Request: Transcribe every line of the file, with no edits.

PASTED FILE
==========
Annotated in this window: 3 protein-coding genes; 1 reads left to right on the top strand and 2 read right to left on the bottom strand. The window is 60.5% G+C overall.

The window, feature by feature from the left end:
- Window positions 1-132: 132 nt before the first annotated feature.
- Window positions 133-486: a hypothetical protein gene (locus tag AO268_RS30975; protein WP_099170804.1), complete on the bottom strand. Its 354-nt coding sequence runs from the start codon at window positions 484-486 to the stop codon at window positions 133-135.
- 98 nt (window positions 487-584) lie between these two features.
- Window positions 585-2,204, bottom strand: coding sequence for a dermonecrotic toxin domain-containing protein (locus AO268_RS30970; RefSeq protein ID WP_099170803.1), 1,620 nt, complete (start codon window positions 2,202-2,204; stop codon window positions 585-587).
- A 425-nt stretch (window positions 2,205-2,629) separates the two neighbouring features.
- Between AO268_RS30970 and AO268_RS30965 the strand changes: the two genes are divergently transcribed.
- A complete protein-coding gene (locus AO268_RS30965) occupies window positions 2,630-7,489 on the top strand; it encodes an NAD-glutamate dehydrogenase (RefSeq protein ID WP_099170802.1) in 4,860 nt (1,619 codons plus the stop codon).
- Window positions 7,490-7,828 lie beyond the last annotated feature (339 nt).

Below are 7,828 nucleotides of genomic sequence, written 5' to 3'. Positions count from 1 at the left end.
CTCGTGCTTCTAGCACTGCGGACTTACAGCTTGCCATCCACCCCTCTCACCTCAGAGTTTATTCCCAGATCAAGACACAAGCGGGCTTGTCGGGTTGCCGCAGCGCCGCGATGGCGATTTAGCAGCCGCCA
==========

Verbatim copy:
Annotated in this window: 3 protein-coding genes; 1 reads left to right on the top strand and 2 read right to left on the bottom strand. The window is 60.5% G+C overall.

The window, feature by feature from the left end:
- Window positions 1-132: 132 nt before the first annotated feature.
- Window positions 133-486: a hypothetical protein gene (locus tag AO268_RS30975; protein WP_099170804.1), complete on the bottom strand. Its 354-nt coding sequence runs from the start codon at window positions 484-486 to the stop codon at window positions 133-135.
- 98 nt (window positions 487-584) lie between these two features.
- Window positions 585-2,204, bottom strand: coding sequence for a dermonecrotic toxin domain-containing protein (locus AO268_RS30970; RefSeq protein ID WP_099170803.1), 1,620 nt, complete (start codon window positions 2,202-2,204; stop codon window positions 585-587).
- A 425-nt stretch (window positions 2,205-2,629) separates the two neighbouring features.
- Between AO268_RS30970 and AO268_RS30965 the strand changes: the two genes are divergently transcribed.
- A complete protein-coding gene (locus AO268_RS30965) occupies window positions 2,630-7,489 on the top strand; it encodes an NAD-glutamate dehydrogenase (RefSeq protein ID WP_099170802.1) in 4,860 nt (1,619 codons plus the stop codon).
- Window positions 7,490-7,828 lie beyond the last annotated feature (339 nt).

Below are 7,828 nucleotides of genomic sequence, written 5' to 3'. Positions count from 1 at the left end.
CTCGTGCTTCTAGCACTGCGGACTTACAGCTTGCCATCCACCCCTCTCACCTCAGAGTTTATTCCCAGATCAAGACACAAGCGGGCTTGTCGGGTTGCCGCAGCGCCGCGATGGCGATTTAGCAGCCGCCA